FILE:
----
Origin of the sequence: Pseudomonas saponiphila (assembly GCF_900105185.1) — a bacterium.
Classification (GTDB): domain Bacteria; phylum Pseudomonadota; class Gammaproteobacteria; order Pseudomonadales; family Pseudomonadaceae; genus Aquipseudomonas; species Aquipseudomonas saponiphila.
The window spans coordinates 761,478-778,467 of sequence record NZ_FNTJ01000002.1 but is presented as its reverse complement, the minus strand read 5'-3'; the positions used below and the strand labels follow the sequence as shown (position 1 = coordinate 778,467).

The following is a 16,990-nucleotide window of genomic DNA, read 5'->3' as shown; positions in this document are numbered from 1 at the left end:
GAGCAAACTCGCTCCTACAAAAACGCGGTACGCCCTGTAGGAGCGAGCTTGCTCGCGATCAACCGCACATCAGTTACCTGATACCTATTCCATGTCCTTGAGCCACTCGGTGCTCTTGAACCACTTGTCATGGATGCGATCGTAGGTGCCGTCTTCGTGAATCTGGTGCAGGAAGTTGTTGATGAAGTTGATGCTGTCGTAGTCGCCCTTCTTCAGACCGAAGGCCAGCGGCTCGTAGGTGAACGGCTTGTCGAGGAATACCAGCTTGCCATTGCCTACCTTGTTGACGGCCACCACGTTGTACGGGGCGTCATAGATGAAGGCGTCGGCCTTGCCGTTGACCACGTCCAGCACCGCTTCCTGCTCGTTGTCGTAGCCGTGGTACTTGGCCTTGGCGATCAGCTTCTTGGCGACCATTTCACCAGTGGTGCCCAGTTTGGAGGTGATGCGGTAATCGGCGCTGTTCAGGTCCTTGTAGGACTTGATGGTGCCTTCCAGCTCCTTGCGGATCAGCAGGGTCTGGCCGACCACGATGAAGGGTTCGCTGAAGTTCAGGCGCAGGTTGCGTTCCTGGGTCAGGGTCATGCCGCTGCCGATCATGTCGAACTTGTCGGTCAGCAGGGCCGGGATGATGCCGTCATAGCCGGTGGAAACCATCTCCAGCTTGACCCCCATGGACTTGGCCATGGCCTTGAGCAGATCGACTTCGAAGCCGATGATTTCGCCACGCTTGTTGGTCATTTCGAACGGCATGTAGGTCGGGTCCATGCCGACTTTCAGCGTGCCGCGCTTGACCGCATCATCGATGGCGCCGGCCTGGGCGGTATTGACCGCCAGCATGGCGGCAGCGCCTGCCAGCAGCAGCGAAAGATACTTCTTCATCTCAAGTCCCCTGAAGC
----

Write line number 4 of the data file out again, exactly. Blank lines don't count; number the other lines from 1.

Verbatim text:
The following is a 16,990-nucleotide window of genomic DNA, read 5'->3' as shown; positions in this document are numbered from 1 at the left end: